{
                var recx1 = new Complex(0.0, 0.0);
                var rx1 = new Complex(0.0, 0.0);
                var recy1 = new Complex(0.0, 0.0);
                var ry1 = new Complex(0.0, 0.0);
                var lam = new Complex(3.01517934056e-04 / (Math.Pow(er, 5) * r1));
                Complex c1;
                Complex c2;
                for (var i = 0; i < 70; i++)
                {
                    if (iz == 0)
                    {
                        lam = lam * re;
                        var lam2 = lam * lam;
                        var p11 = lam2 - k12;
                        var p1 = Complex.Sqrt(p11);
                        var p22 = lam2 - k22;
                        var p2 = Complex.Sqrt(p22);
                        zex[i] = Complex.Exp(dnc * p2);
                        zey[i] = Complex.Exp(dnc * p1);
                        c1 = p2 * k12;
                        c2 = p1 * k22;
                        var t3 = lam / p2;
                        var t2 = t3 * (c1 - c2) / (c1 + c2);
                        var q2 = lam * krat * (t2 + t3) / (p1 + p2);
                        px2[i] = (lam2 * q2 + lam * p2 * t2);
                        px4[i] = px2[i];
                    }
                    else
                    {
                        px2[i] = px2[i] * zex[i];
                        px4[i] = px4[i] * zey[i];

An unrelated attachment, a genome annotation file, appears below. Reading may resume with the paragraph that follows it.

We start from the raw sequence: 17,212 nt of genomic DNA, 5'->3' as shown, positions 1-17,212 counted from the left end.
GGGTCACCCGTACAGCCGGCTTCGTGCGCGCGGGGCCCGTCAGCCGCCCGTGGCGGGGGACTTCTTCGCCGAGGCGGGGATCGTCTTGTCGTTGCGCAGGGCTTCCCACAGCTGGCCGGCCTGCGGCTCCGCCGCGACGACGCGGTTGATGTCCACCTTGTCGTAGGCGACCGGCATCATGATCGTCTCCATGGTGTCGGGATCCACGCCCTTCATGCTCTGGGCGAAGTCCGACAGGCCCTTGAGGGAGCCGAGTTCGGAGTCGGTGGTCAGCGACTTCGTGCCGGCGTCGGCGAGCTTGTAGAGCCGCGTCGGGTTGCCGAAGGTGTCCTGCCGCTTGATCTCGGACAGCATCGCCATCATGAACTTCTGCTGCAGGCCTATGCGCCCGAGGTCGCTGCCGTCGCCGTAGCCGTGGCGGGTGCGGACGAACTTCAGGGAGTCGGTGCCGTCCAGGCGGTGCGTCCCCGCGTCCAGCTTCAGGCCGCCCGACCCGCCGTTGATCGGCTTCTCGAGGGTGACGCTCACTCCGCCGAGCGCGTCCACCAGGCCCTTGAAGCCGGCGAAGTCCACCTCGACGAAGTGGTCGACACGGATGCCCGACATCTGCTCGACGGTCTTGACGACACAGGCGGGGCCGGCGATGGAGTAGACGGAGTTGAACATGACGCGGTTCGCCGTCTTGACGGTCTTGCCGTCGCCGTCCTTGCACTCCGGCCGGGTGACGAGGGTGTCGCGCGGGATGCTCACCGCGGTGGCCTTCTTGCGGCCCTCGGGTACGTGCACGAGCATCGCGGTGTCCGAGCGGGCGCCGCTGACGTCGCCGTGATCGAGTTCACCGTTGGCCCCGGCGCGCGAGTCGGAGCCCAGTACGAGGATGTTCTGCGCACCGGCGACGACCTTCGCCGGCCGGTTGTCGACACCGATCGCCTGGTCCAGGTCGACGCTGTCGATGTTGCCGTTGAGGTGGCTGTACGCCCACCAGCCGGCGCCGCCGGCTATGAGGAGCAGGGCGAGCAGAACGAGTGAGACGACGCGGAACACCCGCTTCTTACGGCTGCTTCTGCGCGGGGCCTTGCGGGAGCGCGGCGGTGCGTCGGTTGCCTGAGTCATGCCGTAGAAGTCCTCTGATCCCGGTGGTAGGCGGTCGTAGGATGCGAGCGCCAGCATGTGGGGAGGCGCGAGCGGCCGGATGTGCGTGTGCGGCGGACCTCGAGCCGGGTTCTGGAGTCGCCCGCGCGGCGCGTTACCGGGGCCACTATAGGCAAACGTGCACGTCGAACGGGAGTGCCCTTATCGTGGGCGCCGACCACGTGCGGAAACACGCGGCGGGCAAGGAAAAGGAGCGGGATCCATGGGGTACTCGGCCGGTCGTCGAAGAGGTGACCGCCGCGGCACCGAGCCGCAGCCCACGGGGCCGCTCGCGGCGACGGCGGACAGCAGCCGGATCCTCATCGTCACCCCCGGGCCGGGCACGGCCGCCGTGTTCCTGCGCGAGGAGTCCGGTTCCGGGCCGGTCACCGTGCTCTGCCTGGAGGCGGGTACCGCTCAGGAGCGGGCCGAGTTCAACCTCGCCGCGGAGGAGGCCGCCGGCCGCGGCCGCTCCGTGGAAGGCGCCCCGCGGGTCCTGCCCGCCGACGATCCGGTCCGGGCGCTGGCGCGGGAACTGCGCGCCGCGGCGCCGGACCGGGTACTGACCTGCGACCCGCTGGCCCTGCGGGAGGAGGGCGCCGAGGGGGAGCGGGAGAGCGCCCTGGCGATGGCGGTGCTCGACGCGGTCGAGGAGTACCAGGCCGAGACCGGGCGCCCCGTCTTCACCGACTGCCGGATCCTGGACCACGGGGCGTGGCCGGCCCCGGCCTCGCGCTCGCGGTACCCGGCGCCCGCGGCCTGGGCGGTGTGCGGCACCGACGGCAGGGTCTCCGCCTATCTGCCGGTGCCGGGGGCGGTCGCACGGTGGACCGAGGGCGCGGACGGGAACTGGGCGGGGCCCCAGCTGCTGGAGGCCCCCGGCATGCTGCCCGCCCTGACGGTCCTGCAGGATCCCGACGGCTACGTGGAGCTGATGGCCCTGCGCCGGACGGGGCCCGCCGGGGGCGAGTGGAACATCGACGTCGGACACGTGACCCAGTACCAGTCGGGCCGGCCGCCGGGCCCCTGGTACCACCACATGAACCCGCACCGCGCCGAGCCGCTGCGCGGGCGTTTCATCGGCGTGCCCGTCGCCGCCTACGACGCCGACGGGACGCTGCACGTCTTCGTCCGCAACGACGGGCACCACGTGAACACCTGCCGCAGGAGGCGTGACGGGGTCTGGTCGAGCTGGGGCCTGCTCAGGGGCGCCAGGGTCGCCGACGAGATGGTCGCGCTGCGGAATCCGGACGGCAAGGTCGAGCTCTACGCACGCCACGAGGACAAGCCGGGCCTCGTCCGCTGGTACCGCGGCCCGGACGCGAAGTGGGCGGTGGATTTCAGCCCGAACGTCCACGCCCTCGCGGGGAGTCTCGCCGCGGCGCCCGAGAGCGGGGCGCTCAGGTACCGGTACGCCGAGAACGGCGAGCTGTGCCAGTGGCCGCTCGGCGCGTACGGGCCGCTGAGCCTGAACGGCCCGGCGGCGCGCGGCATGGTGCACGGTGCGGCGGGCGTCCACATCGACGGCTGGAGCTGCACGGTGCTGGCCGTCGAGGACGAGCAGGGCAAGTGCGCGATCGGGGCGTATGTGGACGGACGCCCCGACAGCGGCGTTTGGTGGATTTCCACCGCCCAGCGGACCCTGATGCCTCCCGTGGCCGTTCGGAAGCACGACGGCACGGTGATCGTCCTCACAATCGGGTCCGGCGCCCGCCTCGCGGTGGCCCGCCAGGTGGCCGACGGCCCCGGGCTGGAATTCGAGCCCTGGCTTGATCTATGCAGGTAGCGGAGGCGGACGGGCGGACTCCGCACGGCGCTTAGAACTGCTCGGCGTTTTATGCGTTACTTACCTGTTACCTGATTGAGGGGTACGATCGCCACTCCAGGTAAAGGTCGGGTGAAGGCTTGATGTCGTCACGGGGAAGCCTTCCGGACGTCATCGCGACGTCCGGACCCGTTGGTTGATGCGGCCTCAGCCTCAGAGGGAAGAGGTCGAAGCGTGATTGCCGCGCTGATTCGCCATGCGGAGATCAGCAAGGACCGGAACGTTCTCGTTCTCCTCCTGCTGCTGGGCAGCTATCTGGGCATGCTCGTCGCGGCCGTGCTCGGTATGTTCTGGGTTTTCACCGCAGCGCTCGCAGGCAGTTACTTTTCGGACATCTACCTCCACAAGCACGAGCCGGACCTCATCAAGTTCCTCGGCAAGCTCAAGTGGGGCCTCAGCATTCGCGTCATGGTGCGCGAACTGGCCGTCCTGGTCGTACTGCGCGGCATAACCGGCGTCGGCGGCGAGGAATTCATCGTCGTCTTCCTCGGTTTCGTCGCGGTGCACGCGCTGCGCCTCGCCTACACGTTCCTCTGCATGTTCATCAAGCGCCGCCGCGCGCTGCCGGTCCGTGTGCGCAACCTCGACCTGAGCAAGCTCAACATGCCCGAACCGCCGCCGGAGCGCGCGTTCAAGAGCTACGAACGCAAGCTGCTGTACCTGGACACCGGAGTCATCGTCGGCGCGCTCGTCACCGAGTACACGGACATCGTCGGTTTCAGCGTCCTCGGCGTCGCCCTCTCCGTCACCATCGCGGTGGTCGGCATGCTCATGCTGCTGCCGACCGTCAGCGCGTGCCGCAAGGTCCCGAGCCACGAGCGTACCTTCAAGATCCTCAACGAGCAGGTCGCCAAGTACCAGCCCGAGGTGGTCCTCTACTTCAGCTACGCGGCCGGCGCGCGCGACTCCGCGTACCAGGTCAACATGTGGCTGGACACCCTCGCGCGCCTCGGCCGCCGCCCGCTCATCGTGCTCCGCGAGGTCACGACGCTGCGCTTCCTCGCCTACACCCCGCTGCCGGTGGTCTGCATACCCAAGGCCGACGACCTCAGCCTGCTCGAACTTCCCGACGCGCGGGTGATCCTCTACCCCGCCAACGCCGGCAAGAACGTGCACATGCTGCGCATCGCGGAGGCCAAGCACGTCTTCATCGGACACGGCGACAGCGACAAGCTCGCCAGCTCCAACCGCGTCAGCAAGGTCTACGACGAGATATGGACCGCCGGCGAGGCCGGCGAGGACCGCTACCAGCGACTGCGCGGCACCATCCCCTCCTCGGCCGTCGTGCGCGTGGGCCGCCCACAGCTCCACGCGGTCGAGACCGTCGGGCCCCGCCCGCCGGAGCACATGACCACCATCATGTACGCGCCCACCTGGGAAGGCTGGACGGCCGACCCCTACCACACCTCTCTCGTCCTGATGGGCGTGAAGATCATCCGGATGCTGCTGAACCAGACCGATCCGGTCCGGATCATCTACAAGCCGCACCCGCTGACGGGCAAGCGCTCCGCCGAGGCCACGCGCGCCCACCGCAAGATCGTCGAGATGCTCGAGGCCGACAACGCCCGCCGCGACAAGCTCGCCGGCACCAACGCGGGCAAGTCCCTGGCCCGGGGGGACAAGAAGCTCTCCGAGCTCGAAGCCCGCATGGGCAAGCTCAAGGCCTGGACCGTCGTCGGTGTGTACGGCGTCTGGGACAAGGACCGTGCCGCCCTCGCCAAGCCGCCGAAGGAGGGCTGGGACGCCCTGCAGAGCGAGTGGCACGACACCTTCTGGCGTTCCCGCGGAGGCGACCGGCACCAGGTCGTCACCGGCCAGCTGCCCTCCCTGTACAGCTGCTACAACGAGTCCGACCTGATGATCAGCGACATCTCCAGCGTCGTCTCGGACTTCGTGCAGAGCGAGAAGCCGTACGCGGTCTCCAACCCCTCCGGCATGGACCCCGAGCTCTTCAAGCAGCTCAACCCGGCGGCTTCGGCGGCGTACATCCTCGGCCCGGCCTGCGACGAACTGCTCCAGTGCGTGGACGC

}
                    recx1 = recx1 + a1[i] * px2[i];
                    recy1 = recy1 + a1[i] * px4[i];
                    rx1 = rx1 + px2[i] * as1i[i];
                    ry1 = ry1 + px4[i] * as1i[i];
                }
                if (ktool <= 4)
                {
                    c1 = recx1*r1;
                    c2 = rx1*r2;
                    c2 = c2 - Math.Pow(r1/r2,3)*c1;
                    resdep[12 - ktool][iz + 600] = c2.Re*factr;
                    c1 = recy1*r1;
                    c2 = ry1*r2;
                    c2 = c2 - Math.Pow(r1 / r2,3) * c1;
                    resdep[12 - ktool][600 - iz] = c2.Re*factr;
                }
                else
                {
                    c1 = recx1*r1;
                    //c2 = rx1*r2;
                    //c2 = c2 - Math.Pow(r1 / r2,3) * c1;
                    resdep[ktool + 5][iz + 600] = c1.Re * factr;
                    c1 = recy1*r1;
                    //c2 = ry1*r2;
                    //c2 = c2 - Math.Pow(r1 / r2,3) * c1;
                    resdep[ktool + 5][600 - iz] = c1.Re * factr;
                }
            }
        }
    }

Here are some of the methods in the complex struct.

    public static Complex Sqrt(double x)
    {
        return x >= 0 ? new Complex(Math.Sqrt(x)) : new Complex(0, Math.Sqrt(-x));
    }

    public static Complex Exp(Complex z)
    {
        return new Complex(Math.Exp(z.Re) * Math.Cos(z.Im), Math.Exp(z.Re) * Math.Sin(z.Im));
    }

    public static Complex Log(Complex z)
    {
        return new Complex(Math.Log(Abs(z)), Arg(z));
    }

Here is part of the complex struct.

public struct Complex
{
    private readonly double _re;
    private readonly double _im;

    #region Properties

    public double Re
    {
        get { return _re; }
        //set { re = value; }
    }

    public double Im
    {
        get { return _im; }
        //set { im = value; }
    }

    public static Complex I
    {
        get { return new Complex(0.0, 1.0); }
    }

    public static Complex Zero
    {
        get { return new Complex(0.0, 0.0); }
    }

    public static Complex One
    {
        get { return new Complex(1.0, 0.0); }
    }

    #endregion


    #region constructors

    public Complex(double x)
    {
        _re = x;
        _im = 0.0;
    }

    public Complex(Complex z)
    {
        _re = z.Re;
        _im = z.Im;
    }

    public Complex(double x, double y)  //constructor
    {